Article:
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Posted March 23, 2005

From Effectiveness to Greatness
By Stephen R. Covey
NY, Free Press: 2004
ISBN 0684846659

Reviewed by: Lon Woodbury

It has been 15 years since Covey published his fabulously successful classic The 7 Habits of Highly Effective People. The 8th Habit is, in a very real sense, the sequel based on his experience and research during the last 15 years. Based on Covey's assessment of the changes in our society, he felt the need to add an 8th habit that is necessary for success in both the personal and business world of early 21st Century western society.

He explains that the original seven habits are still necessary for a person to be effective in his/her life and work, but with the changes in the world during the last 15 years, effectiveness is no longer enough to survive the challenges and complexities all of us face. He calls what we are now living the new Knowledge Worker Age, and to thrive and excel, a person must strive for "fulfillment, passionate execution and significant contribution." This new required mind-set he calls the eighth habit, which he sees as finding "our voice and inspire others to find theirs." He sees the eighth habit "as the answer to the soul's yearning for greatness, the organization's imperative for significance and superior results, and humanity's search for its 'voice."

With many examples and stories, the author sees the early 21st Century as an "Age of Wisdom," where people must develop an understanding of the whole person, and for an organization to thrive, let alone survive, all the people in the organization must strive to fulfill their own potential. Gone, he says, is the old industrial mind-set where those at the top make the important decisions with the rest simply carrying out orders. The author sees this view of people as seeing them as "fragmented parts," which will result in mediocrity at best, and is an enormous waste of talent, productivity and personal fulfillment.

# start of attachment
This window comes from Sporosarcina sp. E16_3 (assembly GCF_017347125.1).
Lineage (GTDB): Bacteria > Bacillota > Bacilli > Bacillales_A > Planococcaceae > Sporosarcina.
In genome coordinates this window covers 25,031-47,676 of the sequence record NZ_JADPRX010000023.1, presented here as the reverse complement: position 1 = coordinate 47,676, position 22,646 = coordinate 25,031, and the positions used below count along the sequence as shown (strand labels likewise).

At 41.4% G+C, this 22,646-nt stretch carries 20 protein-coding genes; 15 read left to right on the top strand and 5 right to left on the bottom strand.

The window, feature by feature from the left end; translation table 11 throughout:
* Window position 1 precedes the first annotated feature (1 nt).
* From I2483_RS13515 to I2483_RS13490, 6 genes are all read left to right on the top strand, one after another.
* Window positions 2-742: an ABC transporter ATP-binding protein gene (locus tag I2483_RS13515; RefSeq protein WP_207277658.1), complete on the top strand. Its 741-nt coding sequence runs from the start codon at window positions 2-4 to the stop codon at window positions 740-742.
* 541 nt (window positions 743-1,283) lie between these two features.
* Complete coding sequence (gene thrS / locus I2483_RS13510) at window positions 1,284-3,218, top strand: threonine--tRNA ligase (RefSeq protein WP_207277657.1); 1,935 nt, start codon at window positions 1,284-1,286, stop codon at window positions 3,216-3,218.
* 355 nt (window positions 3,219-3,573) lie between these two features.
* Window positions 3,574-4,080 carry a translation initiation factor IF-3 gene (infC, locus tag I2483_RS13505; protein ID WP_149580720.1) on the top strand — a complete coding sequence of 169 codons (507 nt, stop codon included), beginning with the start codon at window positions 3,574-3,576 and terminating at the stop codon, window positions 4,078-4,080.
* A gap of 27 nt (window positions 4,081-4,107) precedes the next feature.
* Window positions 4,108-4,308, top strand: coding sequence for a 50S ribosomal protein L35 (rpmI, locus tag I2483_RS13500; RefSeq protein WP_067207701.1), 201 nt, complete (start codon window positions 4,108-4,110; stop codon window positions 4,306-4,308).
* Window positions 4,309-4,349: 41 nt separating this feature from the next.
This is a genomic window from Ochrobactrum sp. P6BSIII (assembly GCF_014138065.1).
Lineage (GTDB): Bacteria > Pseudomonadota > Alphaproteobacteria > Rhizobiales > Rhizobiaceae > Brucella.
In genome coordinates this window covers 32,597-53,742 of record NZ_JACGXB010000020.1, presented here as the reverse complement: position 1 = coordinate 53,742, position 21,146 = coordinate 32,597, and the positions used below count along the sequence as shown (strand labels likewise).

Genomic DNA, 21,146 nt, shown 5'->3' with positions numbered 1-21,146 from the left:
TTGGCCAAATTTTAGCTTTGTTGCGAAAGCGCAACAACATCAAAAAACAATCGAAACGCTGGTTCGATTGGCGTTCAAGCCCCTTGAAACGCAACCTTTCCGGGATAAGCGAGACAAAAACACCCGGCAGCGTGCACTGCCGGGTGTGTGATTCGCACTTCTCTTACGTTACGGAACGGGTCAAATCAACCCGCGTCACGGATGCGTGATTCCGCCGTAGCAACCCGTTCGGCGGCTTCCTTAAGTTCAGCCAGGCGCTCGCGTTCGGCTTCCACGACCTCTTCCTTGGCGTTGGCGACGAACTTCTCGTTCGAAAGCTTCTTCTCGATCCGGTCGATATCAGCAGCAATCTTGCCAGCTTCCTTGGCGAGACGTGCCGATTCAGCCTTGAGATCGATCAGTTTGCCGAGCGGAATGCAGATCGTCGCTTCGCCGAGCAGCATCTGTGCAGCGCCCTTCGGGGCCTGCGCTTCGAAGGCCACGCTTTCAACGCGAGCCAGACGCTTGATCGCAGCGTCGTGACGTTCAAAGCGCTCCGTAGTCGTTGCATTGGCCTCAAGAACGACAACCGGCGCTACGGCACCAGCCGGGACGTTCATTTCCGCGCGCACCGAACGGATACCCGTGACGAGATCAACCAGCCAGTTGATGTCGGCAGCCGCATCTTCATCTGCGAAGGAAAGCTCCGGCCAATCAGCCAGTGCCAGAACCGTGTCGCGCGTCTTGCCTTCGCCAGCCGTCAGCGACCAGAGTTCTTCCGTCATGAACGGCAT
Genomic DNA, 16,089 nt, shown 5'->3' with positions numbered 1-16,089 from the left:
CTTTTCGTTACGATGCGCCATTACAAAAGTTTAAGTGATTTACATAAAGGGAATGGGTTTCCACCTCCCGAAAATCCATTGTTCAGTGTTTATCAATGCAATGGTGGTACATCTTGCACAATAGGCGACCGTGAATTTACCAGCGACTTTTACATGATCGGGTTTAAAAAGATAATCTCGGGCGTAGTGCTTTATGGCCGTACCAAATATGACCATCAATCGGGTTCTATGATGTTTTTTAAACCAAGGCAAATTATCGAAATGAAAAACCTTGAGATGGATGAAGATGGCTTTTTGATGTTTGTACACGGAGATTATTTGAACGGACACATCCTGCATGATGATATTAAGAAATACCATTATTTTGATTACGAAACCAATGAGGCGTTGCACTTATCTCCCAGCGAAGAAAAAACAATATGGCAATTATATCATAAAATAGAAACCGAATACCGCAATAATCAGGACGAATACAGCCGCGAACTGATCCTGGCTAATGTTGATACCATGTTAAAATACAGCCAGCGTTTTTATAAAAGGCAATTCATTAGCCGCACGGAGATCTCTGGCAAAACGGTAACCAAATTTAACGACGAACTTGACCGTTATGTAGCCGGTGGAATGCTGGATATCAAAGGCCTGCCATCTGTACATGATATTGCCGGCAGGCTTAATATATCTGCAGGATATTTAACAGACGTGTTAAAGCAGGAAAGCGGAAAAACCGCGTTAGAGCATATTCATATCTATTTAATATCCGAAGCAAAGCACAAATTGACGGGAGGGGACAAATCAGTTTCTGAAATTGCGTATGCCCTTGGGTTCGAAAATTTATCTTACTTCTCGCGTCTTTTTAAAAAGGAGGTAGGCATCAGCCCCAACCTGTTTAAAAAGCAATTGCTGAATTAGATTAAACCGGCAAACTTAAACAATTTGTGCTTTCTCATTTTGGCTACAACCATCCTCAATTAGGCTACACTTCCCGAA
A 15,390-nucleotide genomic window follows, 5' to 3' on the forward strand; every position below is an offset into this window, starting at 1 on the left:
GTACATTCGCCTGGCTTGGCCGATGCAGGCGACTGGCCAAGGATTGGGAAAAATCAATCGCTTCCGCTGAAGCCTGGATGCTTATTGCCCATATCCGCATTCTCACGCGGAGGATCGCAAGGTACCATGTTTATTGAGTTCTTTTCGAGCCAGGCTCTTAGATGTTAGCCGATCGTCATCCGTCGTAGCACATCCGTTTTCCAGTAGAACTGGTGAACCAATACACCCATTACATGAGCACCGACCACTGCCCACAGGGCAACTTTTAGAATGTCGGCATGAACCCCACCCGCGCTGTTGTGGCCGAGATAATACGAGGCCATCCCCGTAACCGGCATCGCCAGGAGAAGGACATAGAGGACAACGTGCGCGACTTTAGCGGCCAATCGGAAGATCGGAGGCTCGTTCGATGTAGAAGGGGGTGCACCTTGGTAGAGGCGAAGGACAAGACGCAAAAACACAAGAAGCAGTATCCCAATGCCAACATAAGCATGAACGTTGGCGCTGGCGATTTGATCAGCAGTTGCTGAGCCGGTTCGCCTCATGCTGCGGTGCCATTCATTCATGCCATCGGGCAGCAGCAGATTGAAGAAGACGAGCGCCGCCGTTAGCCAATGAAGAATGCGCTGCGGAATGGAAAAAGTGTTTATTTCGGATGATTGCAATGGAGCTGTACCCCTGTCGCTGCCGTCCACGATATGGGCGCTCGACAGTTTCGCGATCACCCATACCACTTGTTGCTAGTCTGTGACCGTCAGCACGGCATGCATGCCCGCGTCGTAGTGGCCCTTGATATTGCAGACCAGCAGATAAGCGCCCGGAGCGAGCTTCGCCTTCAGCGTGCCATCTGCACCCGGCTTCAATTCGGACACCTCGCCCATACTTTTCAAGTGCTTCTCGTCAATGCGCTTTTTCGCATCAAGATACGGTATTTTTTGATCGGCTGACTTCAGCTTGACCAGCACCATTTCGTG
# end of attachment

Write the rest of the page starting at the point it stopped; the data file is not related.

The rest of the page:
He sees the world we live in as one of constant Change. Common terms reflecting this in the business world are "downsizing," "outsourcing," and "networking." In other words, the world is constantly reinventing itself and last year's solutions are frequently inadequate for this year's problems. The anchor a person must have to maintain their stability and perspective through all the changes are well grounded Principles, such as integrity, trustworthiness, consistent values and empowering others. And, Choice is your judgment as to how you apply your basic principles when faced with the complexity of challenges in life.

Several emotional growth schools and programs, and clinical programs with emotional growth maturing aspects, based a part of their programs on his earlier book, with good results in helping their students mature into responsible young men and women. The ideas in The 8th Habit will naturally be an extension of those efforts. I recommend that all professionals in this network become familiar with Covey's ideas. There is a reason Covey is referred to as one of the 25 most influential Americans. He seems to have his finger on the reality of the world for which students today are being prepared. This is especially true in this Emotional Growth/Therapeutic schools and programs network with its goal of turning lost and confused young people into responsible, mature and effective adults.

About the Author:
[Stephen R Covey is a self-help book author of such books as the 7 habits of highly effective people and his recent publication of the 8th Habit. Covey graduated from Harvard with an MBA and spent most of his career at Utah's Brigham Young University, where he was a professor of organizational behavior and business management.]

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Copyright © 2005, Woodbury Reports, Inc. (This article may be reproduced without prior approval if the copyright notice and proper publication and author attribution accompanies the copy.)

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